The founder is also proud of the work PUG has done for Points4Purpose, a social impact company recently highlighted in Forbes for “catalyzing corporate social impact through purposeful loyalty.” Purposeful loyalty is the “next big innovation in cause-based community engagement,” Bocska says.
For all businesses, staying current is a key to success, he says. He’s seen the loyalty business shift from what he calls “deal loyalty to brand loyalty” where “people come first,” he says.
But keeping up with customer preferences is like tuning a radio, he said. “Businesses need to adjust the dials for the clearest signal—or risk ending up with just static.”
“Brand Friends Forever”
While Bocska is still under the radar in Texas, he’s an international thought leader in game principles and engagement, delivering keynotes at major conferences worldwide.
The PUG Interactive founder literally wrote the book on brand engagement with the soon-to-publish “Brand Friends Forever.” Bocska shared a few insights from the book with us. Below are trends—and unconventional perspectives—on what he calls “advanced loyalty.”
On authentic loyalty
“The highest form of loyalty is where you self-identify with the brand,” Bocska said, “Like when fans feel Starbucks or Nike reflects their personality.”
Old-school loyalty programs miss the mark, relying on superficial “bribing” with rewards, he says. Authentic loyalty runs deeper: It stems from emotional connections when a company’s purpose aligns with customer values.
Bocska advises cultivating advocates devoted to a brand’s success. Real loyalty is mutually fulfilling brand-customer relationships, he says. It’s a different ballgame compared to “transactional points programs.”
On loyalty’s bottom line
“Customer spend alone is an incomplete loyalty measure,” said Bocska. “We have to incorporate all the data on how customers interact with and advocate for a brand.”
It’s a “fuller picture” that illuminates complex loyalties not visible in sales stats alone, showing who engages beyond dollars spent.
Brand devotion runs deeper than receipts and transactions. “A narrow spending focus misses the big picture,” Bocska said. “Loyalty today means aligning strategies to customer personalities and motivations.”
In his view, companies should analyze the whole spectrum of how people engage. That means studying behaviors, attitudes, social activity, and more.
For example, a customer who visits a store often but rarely buys can still be loyal. Those customers might be sharing with friends or posting reviews, but brands only focused on revenue wouldn’t know, Bocska says. Old models like the “customer pyramid” prize big spenders. Tailored experiences can intrinsically motivate return visits.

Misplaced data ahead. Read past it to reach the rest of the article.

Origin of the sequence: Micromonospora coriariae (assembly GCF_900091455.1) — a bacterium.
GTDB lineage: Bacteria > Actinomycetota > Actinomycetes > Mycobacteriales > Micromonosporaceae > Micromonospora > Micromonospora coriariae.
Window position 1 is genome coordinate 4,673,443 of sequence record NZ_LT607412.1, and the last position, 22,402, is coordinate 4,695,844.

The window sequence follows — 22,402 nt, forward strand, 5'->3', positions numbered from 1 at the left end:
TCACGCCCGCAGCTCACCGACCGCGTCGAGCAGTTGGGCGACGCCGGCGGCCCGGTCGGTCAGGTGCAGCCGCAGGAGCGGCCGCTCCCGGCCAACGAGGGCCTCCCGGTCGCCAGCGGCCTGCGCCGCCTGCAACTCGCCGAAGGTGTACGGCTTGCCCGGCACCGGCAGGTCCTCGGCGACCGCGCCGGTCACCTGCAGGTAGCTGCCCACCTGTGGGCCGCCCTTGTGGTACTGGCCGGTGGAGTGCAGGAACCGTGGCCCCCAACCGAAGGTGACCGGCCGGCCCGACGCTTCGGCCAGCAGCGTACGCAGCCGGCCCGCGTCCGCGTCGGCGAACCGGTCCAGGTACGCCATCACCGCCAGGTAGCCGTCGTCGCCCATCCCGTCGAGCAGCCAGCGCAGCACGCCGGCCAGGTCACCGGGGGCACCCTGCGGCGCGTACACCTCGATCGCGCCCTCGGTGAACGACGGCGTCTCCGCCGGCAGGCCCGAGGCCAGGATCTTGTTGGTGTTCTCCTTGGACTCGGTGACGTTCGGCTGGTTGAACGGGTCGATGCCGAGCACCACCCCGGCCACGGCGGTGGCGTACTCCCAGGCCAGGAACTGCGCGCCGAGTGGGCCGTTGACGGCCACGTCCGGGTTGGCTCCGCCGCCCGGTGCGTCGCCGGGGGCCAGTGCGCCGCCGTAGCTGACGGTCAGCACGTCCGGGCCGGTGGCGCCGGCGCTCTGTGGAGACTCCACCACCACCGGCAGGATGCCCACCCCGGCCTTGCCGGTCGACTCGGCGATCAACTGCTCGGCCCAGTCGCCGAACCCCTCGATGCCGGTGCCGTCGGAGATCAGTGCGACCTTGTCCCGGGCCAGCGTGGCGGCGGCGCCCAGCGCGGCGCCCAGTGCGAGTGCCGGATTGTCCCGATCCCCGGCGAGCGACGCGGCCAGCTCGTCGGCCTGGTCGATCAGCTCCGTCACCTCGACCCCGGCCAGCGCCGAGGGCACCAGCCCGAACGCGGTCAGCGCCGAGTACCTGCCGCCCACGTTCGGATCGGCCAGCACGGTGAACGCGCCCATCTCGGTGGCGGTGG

Think loyalty rooted in referrals and satisfaction, he advises.
“Many, if not most, companies assume discount promotions boost sales,” Bocska said. But he warns that discounting can backfire. Common tactics like coupons and promotions can negatively impact loyalty and sales, he says.
Typically, “foot traffic is most statistically correlated to sales,” Bocska said. “It goes up, sales go up. It goes down, sales go down.”
The founder recounts a telling example of a retailer with an unexpected challenge to that conventional wisdom: For the brand, increased digital coupon redemption was surprisingly associated with decreases in gross revenue.
Every 15% off coupon redeemed correlated with an approximately $15 reduction in sales.
“It was a big negative number,” Bocska said.
The retailer then tweaked its coupon strategy based on the insights.
“Now couponing is positively correlated to sales,” Bocska said. “Redemptions go up, sales go up. Redemptions go down, sales go down. The numbers don’t lie.”
On data and decisions
Bocska also notes that “blindly offering discount deals” can train customers to buy only on sale, he says. He recommends brands continuously test their assumptions, discounting and otherwise, with analytics.
Bocska says brands can foster more profitable devotion and long-term profitability by optimizing for customer segments, discount types, and percentages. The key is listening to what data uncovers about human behavior.
By tracking key data over time, brands can spot surprising correlations—insights that can be used to create “intrinsically rewarding customer experiences,” he said.
But, “the numbers only guide, not decide,” as Bocska puts it. “Data offers observations that should inform your strategy. Testing and judgment is essential.
“The goal is using data to guide experimentation,” he says.
On Play and “Funstration”
“Everybody likes to play. It’s universal,” says Bocska.
That’s “where gamification really shines,” he says. Making engagement feel like play helps brands build “unbreakable brand-community relationships.”
Bocska sees 8x to 12x more engagement with solutions built using deep game design principles compared to basic community loyalty offerings.
The PUG founder jokes that he “frustrates people for a living,” but in a good way. He calls it “Funstration”—as in the intersection of frustration and fun—an important tool in the engagement expert’s toolbox.
“It uses delayed gratification to make the eventual payoff more satisfying,” he explains. “Mild doses of frustration make for engaging experiences.”
That may seem counterintuitive to a marketer or loyalty manager, he says. “Or maybe even risky. But game designers know that people will even pay to experience the thrill of being ‘pushed to the limit’ in gameplay loops.”
The key is providing occasional “payoffs” before frustration goes too far.
“Brands can use that to great advantage,” Bocska says.